Scott Jensen jury selection hits a snag | Wis.Community

Scott Jensen jury selection hits a snag

Jury selection began today in the retrial of former Assembly Speaker Scott Jensen, a mere eight years after he was charged with felony misconduct in office, and four years after he was convicted of three felonies and sentenced to 15 months in prison, of which he has not served a day.*

The case could be delayed further, however, by difficulties finding a jury of 12 of Jensen's peers to serve on the panel.

"We were thinking we could empanel a jury of Chuck Chvala, Brian Burke, Steve Foti,and some other former legislators who were convicted of similar crimes, but Jensen's lawyers objected because those people actually paid some penalties, including fines and jail time, for what they did," a Waukesha prosecutor said. "It's going to be hard to find 12 people who did the kinds of things Jensen did and got off scot free."

The State Supreme Court ruled that the new trial has to be in Waukesha County, Jensen's home, because of a law passed in 2007, five years after Jensen was charged. He was convicted in Dane County, which is full of Democrats, and Jensen's legal team has vowed to make certain only conservative Republicans are on the Waukesha jury.

The case probably won't come to trial, because the Waukesha DA, Brad Schimel, is -- surprise! -- a Republican who says he's very busy and wouldn't mind settling the case without having to try it. The state Dept. of Justice helped prosecute the last trial, but Atty. Gen. J.B. Van Hollen, another Republican, would prefer to make a deal to end the case, and won't say whether he'll allow DOJ resources to be used at re-trial.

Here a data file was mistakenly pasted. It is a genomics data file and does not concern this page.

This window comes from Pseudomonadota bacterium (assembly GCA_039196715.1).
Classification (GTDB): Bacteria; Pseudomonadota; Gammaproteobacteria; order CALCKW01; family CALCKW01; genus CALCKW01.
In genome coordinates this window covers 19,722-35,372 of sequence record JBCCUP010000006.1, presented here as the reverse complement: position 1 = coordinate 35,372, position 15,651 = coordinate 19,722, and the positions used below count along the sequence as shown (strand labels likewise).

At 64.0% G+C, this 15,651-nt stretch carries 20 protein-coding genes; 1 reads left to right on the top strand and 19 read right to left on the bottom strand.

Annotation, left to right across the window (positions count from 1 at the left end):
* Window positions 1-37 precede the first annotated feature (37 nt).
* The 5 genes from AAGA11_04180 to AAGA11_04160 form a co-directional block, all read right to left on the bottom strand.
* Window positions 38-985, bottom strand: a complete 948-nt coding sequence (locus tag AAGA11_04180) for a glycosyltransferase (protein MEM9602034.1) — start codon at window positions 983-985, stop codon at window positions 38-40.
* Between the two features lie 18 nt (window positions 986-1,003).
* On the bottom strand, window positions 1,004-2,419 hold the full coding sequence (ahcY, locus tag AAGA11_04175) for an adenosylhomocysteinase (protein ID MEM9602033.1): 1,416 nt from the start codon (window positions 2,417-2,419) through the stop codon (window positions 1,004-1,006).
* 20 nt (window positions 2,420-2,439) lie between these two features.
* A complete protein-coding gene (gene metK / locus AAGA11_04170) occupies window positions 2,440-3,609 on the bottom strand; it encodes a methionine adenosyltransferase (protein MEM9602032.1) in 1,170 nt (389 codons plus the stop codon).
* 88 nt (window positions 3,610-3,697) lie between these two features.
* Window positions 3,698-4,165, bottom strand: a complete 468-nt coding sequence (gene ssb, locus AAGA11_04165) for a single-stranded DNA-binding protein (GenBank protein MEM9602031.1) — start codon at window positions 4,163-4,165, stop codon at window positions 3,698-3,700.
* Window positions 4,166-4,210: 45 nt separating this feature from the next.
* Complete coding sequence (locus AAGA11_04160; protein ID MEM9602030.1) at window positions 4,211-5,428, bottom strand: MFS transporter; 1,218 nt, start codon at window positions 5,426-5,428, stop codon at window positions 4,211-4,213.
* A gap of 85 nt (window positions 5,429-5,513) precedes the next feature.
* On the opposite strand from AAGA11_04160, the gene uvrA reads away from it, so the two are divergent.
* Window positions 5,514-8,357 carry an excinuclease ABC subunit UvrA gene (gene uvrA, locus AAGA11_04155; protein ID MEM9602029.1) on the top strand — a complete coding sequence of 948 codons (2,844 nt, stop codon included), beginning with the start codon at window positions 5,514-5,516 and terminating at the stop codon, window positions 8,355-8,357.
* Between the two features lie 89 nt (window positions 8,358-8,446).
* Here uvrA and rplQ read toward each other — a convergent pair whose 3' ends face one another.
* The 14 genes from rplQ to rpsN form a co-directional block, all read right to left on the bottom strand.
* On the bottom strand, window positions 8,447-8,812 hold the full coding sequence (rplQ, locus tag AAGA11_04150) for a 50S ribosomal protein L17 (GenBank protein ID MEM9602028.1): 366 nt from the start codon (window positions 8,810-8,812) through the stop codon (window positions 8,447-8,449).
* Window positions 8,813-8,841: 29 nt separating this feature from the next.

The original prosecutor, Dane County DA Brian Blanchard, who knows it inside and out, is about to become a judge, but wouldn't be allowed to prosecute it anyway because he is a Dane County Democrat and that might be unfair to Jensen. Or something like that.

For the half of the population that wasn't old enough to vote yet back when Jensen was charged, he was charged with using state employees to work illegally on political campaigns on state time, including hiring one person, Sherry Schultz, whose only job as a state employee was to spend full time raising money for Republican candidates at taxpayer expense. She was convicted and is also going to get a new trial, so maybe she could be on the jury.

*OK, I made a little bit of this up -- the part about the jury selection. But the rest of it is true, which leads me to think that maybe the jury selection part is plausible, too. Unfortunately, what's really going to happen, it appears, is that Scooter Jensen, having betrayed the public trust, is going to walk away with a slap on the wrist. That's a shame, if not a crime.

For a refresher on what was called the caucus scandal, this website has a good collection of information. It's maintained by Donald Fish, a disgruntled former Democratic Party worker who filed a complaint and became part of the case, so it's a little selective in what is included, but useful.


June 1, 2010 - 11:21am